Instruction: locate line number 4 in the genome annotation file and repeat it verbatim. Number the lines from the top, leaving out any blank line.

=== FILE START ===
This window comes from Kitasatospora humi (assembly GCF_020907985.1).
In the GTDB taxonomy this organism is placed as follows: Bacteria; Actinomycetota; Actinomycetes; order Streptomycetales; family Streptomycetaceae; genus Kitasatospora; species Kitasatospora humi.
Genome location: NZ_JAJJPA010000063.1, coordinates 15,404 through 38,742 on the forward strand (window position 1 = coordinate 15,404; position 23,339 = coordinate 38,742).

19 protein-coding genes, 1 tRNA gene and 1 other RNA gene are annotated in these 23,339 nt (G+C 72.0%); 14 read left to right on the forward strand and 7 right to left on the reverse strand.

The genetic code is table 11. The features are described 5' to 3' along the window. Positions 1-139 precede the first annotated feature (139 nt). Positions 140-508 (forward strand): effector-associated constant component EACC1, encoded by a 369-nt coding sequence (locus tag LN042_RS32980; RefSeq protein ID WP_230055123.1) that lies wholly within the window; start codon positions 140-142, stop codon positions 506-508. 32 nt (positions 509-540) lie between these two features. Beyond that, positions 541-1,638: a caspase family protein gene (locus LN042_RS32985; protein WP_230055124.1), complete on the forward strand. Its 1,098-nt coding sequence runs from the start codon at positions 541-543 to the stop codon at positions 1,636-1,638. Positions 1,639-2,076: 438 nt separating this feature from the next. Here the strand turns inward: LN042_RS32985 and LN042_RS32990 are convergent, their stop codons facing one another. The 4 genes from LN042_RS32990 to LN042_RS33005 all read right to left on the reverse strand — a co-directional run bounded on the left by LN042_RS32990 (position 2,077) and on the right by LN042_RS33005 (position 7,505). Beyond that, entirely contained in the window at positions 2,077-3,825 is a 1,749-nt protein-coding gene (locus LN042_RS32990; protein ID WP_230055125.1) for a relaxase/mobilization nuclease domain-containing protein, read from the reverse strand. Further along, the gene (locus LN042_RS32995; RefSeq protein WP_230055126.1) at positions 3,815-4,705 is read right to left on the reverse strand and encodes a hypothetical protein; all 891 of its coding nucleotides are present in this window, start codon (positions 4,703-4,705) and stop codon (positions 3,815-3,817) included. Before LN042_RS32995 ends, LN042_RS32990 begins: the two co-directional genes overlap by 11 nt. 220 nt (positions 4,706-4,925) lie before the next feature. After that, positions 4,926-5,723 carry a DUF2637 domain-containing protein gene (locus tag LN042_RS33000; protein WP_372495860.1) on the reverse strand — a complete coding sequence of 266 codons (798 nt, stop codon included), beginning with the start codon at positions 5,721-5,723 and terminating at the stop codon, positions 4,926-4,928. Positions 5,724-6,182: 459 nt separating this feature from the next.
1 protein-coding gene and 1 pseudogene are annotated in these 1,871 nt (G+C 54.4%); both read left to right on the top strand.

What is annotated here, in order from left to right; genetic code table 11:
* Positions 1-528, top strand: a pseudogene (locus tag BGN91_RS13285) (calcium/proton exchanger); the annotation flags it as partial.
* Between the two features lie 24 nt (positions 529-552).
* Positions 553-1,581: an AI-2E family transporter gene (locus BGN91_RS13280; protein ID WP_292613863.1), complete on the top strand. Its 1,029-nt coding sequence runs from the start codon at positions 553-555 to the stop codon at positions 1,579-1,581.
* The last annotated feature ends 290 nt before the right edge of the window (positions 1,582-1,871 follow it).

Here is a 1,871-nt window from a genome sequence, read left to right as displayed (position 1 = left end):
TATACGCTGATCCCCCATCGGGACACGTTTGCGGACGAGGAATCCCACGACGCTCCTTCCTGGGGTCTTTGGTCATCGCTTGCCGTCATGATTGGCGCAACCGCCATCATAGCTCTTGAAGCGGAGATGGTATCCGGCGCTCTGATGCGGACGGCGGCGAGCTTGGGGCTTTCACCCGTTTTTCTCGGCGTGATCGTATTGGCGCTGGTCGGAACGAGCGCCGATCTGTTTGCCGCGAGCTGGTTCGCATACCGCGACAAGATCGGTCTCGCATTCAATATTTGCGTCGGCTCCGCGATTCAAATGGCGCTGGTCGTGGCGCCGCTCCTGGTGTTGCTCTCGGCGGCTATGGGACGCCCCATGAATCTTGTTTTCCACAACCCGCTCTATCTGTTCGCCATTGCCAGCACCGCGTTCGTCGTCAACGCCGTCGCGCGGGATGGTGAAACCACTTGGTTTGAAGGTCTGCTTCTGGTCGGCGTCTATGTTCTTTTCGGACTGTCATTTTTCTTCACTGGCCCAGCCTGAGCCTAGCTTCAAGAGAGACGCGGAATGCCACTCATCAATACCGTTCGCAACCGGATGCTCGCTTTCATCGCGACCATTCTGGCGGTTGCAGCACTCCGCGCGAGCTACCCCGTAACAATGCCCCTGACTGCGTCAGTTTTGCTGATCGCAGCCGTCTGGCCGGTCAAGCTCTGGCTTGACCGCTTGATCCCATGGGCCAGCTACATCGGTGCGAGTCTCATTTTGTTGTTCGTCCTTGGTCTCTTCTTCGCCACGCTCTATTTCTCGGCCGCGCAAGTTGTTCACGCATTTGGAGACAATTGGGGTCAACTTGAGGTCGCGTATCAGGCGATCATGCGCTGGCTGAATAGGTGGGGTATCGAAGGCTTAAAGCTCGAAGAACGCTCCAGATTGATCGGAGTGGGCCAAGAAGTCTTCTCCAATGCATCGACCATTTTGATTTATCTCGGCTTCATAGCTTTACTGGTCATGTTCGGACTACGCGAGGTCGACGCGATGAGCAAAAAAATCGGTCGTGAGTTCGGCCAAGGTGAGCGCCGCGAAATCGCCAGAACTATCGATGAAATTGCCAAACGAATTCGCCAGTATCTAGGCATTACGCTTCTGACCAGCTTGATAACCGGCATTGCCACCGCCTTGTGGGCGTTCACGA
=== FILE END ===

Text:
19 protein-coding genes, 1 tRNA gene and 1 other RNA gene are annotated in these 23,339 nt (G+C 72.0%); 14 read left to right on the forward strand and 7 right to left on the reverse strand.